5 Issues That Reveal Mitt Romney Is Bad For America

Mitt Romney has some bad ideas and some worse ideas for America. Here are 5 broad issues where Mitt Romney has it all wrong.


What Romney Would Do: Romney’s tax plan calls for a permanent, across-the-board 20% reduction to all marginal tax rates on personal income and maintain the current tax rates on capital gains and dividends. He would also cut the corporate tax rate from 35% to 25%.

Why It’s Wrong: Federal income tax rates are at historic lows. You don’t need to take my word for it, look it up. There is no point in history where across-the-board rates have been lower than they are now. At the same time that tax rates are historically low we have a historically high deficit, even if you take inflation into account as well as link it to GDP. There is no other way to look at it, we have a massive deficit. But this is not a surprise, given we have historically low tax rates (leading to lower than normal revenue) combined with the effects of the worst recession since the Great Depression. The reason Mitt Romney is wrong on taxes is simple: we can’t afford to continue to reduce tax rates. We need to pay for the stuff we’ve already bought. Nobody likes to pay taxes, but some of us think we need to be adults and do what’s necessary for the health of the nation.

Mitt Romney - photo by World Affairs Council of Philadelphia2 – MEDICARE

What Romney Would Do: Romney’s plan for Medicare is to turn it into a voucher program. This means seniors will receive a coupon to go purchase health insurance on the private market. This means replacing the publicly run insurance program that is at the heart of the current Medicare system with insurance sold by private companies.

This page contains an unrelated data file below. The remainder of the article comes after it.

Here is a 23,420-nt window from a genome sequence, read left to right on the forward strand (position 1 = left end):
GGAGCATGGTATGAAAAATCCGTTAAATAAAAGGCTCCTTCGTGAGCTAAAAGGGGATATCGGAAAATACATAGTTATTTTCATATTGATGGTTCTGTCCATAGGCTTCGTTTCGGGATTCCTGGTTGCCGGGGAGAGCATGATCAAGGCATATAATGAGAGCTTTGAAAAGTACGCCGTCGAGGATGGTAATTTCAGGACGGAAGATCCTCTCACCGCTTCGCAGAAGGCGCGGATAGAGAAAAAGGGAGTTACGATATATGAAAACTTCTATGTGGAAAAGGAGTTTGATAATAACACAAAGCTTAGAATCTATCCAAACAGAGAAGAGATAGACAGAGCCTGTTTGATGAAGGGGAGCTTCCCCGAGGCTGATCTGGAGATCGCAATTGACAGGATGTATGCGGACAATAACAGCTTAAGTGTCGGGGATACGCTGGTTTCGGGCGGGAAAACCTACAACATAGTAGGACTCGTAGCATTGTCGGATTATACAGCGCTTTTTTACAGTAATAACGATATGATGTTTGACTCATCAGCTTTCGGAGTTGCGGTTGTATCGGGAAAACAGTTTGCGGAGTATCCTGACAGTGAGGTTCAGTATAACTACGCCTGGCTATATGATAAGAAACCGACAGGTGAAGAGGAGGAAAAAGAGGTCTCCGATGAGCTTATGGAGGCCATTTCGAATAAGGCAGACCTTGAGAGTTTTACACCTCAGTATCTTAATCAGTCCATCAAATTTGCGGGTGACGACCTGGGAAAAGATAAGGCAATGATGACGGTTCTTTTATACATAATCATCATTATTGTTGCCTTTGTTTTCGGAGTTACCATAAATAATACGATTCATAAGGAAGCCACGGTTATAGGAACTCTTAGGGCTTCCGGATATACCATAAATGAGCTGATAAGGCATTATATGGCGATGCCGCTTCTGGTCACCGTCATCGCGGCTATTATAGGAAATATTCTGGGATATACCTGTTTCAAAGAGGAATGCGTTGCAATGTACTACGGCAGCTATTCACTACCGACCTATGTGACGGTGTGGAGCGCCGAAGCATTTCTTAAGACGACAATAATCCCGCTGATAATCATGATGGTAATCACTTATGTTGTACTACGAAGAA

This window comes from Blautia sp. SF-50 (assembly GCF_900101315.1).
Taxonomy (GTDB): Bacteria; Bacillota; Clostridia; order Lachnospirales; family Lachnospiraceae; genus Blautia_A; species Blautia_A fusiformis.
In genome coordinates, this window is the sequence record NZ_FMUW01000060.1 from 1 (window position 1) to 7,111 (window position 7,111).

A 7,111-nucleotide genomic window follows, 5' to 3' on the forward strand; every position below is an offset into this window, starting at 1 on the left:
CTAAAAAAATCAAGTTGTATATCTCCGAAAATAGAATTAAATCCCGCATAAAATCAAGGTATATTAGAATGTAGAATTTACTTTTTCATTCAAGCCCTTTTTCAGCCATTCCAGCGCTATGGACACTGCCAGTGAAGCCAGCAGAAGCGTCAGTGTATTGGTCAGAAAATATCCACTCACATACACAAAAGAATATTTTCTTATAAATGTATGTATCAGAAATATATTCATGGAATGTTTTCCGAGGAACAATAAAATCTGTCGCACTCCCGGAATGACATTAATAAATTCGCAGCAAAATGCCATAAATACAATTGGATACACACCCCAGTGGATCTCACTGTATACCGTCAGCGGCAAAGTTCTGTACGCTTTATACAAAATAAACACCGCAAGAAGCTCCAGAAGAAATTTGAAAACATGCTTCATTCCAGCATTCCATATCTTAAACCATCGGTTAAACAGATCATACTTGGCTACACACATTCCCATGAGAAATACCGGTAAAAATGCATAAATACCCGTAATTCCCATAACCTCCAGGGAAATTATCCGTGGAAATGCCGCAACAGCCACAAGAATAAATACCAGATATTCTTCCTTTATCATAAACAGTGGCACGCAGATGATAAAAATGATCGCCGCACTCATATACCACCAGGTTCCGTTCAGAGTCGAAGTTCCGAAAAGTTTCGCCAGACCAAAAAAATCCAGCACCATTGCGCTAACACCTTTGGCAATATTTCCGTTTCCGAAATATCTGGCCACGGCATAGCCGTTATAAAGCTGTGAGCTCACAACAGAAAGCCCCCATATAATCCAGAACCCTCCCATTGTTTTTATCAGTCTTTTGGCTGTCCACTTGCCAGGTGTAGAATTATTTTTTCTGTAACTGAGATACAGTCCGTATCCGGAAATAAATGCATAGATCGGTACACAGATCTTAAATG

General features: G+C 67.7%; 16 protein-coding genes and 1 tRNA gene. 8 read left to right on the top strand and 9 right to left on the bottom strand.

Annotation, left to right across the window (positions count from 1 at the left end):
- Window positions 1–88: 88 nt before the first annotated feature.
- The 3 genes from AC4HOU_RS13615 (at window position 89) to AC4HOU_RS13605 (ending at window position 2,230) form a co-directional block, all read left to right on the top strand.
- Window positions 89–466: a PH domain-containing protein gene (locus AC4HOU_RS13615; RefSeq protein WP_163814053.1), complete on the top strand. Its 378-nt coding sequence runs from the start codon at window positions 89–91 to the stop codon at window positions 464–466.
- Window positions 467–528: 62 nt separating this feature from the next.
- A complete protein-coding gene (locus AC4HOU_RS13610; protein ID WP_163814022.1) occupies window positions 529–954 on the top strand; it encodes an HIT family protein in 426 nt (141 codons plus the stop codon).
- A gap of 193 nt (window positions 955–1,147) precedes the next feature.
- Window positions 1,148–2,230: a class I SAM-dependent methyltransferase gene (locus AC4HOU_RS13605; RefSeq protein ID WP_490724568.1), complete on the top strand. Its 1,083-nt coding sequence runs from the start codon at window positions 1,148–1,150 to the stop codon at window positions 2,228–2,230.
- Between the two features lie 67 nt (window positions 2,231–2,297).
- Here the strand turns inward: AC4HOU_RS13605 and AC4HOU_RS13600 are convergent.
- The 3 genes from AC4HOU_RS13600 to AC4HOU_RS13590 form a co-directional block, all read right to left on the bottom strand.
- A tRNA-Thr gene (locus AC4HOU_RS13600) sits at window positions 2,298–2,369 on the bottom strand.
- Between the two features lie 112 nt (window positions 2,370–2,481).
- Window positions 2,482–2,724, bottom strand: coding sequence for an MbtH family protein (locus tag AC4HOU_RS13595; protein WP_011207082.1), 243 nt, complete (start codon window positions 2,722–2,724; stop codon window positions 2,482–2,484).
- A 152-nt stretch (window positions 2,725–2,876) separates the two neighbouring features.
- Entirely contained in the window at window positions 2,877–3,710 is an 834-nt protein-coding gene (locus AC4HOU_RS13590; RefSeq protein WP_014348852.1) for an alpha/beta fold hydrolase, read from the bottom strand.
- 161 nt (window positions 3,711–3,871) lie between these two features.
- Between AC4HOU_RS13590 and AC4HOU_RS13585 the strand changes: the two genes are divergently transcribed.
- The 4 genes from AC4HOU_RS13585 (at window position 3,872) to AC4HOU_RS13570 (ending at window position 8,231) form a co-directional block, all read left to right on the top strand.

Why It’s Wrong: Romney plans to privatize Medicare, at least the insurance aspect of Medicare. It would still be run by the government, including the taxes that are collected to pay for it, but when it comes to the actual health insurance coverage, that would be handled by private insurance companies. This means ending Medicare as we know it. It may continue to be called Medicare, but it will have little resemblence to the current Medicare system that has existed for nearly 50 years. And let’s not forget that Medicare is a very popular program, usually polling from 80 to 90%. We don’t need to fix Medicare by ending Medicare. We need to strengthen it, and this means extending Medicare beyond it’s current high-risk pool of senior citizens. We need to go in the opposite direction from what Mitt Romney proposes. We don’t need more gifts to private companies to solve our problems, we need to build a robust publicly run universal health care system that doesn’t leave people behind and does a better job of controlling costs. Let’s face it, over 80% of Americans already get their insurance through a private insurance company, so we know that private insurance is not the answer for cost containment.


What Romney Would Do: Romney says he will work to repeal Obamacare (Affordable Care Act) if elected president. He says Obamacare “will take us in precisely the wrong direction.” Romney’s health care plan is to push it back to the states, allowing states to regulate their local insurance markets. The overall philosophy behind Romney’s plan for health care is to run the health care system like any other private market. The idea is that competition will lead to less waste and better products and services. This is what is referred to as the ‘free market’.